When God first saved me, He blessed me with many amazing fellowship opportunities. For instance, before I ever attended Bible study, I had experienced the strong bonds of friendship, community and fellowship in a 12-step program. By the grace of God, I made many fruitful connections there that led me to have a hunger to know God better.
After I was saved and found a regular Bible study to attend, the friendships and community in that group of other believers was powerful and profound. In my early years, these relationships were key as I developed into greater maturity and Christ-likeness.
After a few years, however, I found myself in another country where I was unable to speak the language, deployed with a unit in which I was the only Christian. Suddenly, the Lord challenged me to rely more steadfastly upon Him alone, rather than finding my joy, comfort and acceptance in other people. My self-proclaimed need to gain acceptance from others had been a bit of an idol, so the Lord was weaning me away from my people-pleasing self. I will probably always struggle with this to a certain extent.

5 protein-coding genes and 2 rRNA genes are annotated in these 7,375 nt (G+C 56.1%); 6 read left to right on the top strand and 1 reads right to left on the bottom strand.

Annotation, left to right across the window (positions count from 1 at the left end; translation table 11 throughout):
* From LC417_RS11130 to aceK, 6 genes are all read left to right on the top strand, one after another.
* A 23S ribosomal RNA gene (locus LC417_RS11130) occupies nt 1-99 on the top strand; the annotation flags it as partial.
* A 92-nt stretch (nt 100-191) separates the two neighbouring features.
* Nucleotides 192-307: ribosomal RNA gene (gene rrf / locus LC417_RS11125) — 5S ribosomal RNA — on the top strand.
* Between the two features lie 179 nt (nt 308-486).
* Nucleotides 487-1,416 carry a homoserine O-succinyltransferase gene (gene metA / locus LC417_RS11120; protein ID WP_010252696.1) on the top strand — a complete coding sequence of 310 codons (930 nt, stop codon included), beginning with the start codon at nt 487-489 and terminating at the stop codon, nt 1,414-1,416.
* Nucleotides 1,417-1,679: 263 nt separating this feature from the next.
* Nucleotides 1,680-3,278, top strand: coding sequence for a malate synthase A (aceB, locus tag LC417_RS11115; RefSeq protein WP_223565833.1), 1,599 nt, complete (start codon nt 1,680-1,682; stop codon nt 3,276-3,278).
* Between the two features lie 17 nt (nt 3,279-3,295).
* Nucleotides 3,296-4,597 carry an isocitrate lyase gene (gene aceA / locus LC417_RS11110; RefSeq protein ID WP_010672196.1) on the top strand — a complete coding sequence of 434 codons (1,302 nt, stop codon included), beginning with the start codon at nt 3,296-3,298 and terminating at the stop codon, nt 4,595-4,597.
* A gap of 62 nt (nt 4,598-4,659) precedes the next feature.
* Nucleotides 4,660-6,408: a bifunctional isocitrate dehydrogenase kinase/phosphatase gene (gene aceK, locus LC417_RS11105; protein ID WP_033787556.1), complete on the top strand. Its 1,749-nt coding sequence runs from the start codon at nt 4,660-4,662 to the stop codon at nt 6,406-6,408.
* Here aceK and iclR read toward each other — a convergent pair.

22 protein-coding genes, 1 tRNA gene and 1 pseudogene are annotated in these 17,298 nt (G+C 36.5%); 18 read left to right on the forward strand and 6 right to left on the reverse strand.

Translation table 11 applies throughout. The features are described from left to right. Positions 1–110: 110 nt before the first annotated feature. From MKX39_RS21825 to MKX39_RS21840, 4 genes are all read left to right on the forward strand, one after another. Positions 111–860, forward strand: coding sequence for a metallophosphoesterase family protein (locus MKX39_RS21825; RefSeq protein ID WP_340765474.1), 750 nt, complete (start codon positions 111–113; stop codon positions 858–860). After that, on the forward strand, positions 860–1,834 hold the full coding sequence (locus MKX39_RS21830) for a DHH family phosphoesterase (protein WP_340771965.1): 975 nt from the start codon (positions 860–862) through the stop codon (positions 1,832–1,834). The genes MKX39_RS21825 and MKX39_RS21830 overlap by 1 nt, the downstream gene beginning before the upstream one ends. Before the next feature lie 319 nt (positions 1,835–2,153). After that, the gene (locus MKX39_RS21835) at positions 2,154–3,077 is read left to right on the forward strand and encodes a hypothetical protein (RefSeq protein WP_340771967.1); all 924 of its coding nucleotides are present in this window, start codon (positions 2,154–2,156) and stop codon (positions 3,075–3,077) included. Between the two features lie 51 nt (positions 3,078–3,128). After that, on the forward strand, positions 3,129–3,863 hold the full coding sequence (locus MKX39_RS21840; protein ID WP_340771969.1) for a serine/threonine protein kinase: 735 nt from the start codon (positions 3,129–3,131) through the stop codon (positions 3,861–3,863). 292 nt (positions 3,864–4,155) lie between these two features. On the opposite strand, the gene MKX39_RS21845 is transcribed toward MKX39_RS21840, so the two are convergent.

Alas, here I am fifteen years later, looking back from a life of experience in the Church. I must say that I was quite naive in my younger Christian years to think that the common and usual experience of one's life in the church would be that of deep fellowship and community with other believers -- people whose bonds ought to run thicker than blood and deeper than oceans. Yes, I was naive in those days to believe that. The sad, yet real, truth is that I take up my cross daily, living this life as a Christian in the Church of Christ in this day and age. True fellowship and community in ANY church is simply one of the rarest things that any real believer will ever experience or discover. Dear saints, this should not be.
Not my will but Thine be done.